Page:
Community Profiles: Redefining Leadership for Stronger Communities
During the COVID-19 pandemic, UnidosUS has compiled stories that uplift our community’s resiliency and power that bring the Latino community forward. With the help of the Robert Wood Johnson Foundation, UnidosUS launched the series “Community Profiles: Redefining Leadership for Stronger Communities,” as a commitment to highlight leaders’ support systems, their collective strengths, and collaborative efforts that shape a more accurate narrative of Latinos as positive contributors to the United States and vital to the nation’s health and well-being. This is the fifth blog in our series.
Florida continues to face the brunt of the Delta variant wave of the COVID-19 pandemic, and community leaders like Otayme “Otto” Valenzuela, Public Policy & Advocacy Manager at UnidosUS’s Affiliate Hispanic Unity of Florida, and Barbara Cesar, Director of Education at UnidosUS’s Affiliate Centro Campesino, are committed to supporting the recovery of the Latino community from the overall impact of the pandemic.
Advocating for the Community
Otto first joined UnidosUS’s Affiliate Hispanic Unity of Florida (HUF) as a 2020 Census Outreach Manager due to his extensive experience in political campaigns and knowledge of the community. He later became HUF’s Public Policy & Advocacy Manager and began leading HUF’s public policy work.
HUF is a community-based organization based in Hollywood, Florida that serves a diverse immigrant community from approximately 25 different countries. Otto shared that he has known HUF almost all his life because his family members were participants of HUF’s programs for years.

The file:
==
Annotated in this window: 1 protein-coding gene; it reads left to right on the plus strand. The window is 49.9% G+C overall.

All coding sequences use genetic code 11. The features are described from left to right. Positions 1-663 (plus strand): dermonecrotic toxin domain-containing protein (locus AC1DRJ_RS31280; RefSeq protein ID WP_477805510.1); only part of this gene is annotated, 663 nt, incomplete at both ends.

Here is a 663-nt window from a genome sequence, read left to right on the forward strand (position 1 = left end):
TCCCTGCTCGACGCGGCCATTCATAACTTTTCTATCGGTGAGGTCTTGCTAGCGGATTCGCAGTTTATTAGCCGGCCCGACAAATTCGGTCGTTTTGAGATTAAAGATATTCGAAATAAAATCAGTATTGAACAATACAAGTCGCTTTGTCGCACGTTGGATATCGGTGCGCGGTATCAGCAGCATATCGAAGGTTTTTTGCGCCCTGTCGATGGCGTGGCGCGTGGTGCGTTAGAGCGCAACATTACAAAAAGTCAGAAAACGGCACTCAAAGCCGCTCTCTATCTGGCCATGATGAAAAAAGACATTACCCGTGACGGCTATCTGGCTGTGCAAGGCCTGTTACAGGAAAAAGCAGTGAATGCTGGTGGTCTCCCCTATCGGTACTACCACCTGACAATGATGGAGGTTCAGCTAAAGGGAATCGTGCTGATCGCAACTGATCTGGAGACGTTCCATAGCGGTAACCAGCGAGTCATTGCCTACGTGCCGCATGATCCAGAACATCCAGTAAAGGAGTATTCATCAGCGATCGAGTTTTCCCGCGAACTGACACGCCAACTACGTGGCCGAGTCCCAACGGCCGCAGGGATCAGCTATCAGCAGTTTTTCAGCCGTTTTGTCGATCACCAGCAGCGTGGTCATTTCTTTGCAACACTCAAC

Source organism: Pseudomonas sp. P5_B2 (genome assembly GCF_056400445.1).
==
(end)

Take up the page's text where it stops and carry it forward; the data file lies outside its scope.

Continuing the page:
HUF’s programmatic areas cover 1) Health Care; 2) Education; 3) Economic Sustainability; 4) Education; 5) Immigration; 6) and Economic Development. One of Otto’s priorities throughout the pandemic has been advocating for an inclusive economic recovery for the Broward County community.
“Our policy work has focused on the economic and health impact that the COVID–19 pandemic continues to have. We are working to include immigrant families in the federal relief packages—especially among mixed–status families,” Otto said.
Otto explained that HUF has spent a significant amount of time collaborating with Protecting Immigrant Families (PIF), a network anchored by the National Immigration Law Center (NILC), the Center for Law and Social Policy (CLASP), and other member organizations.
While this collaboration helped HUF provide food and help with Medicaid enrollment to eligible members of the community, HUF also took the lead in collecting stories from the community on the economic impact that the pandemic had on low-income, immigrant families and children in Broward County. Through their work with PIF, they were able to secure meetings with Florida Senators Marco Rubio and Rick Scott to tell these stories. Otto recalled this being one of their most successful and impactful collaborations.
As a result of their advocacy, immigrant families were included in the next relief bill.
Otto added that meeting consistently with other UnidosUS Affiliates around the health, social, and economic complications of the COVID-19 pandemic served as a platform to share key information, and address barriers to vaccination. “This collaboration resulted in a more equitable vaccine distribution in our communities,” he explained.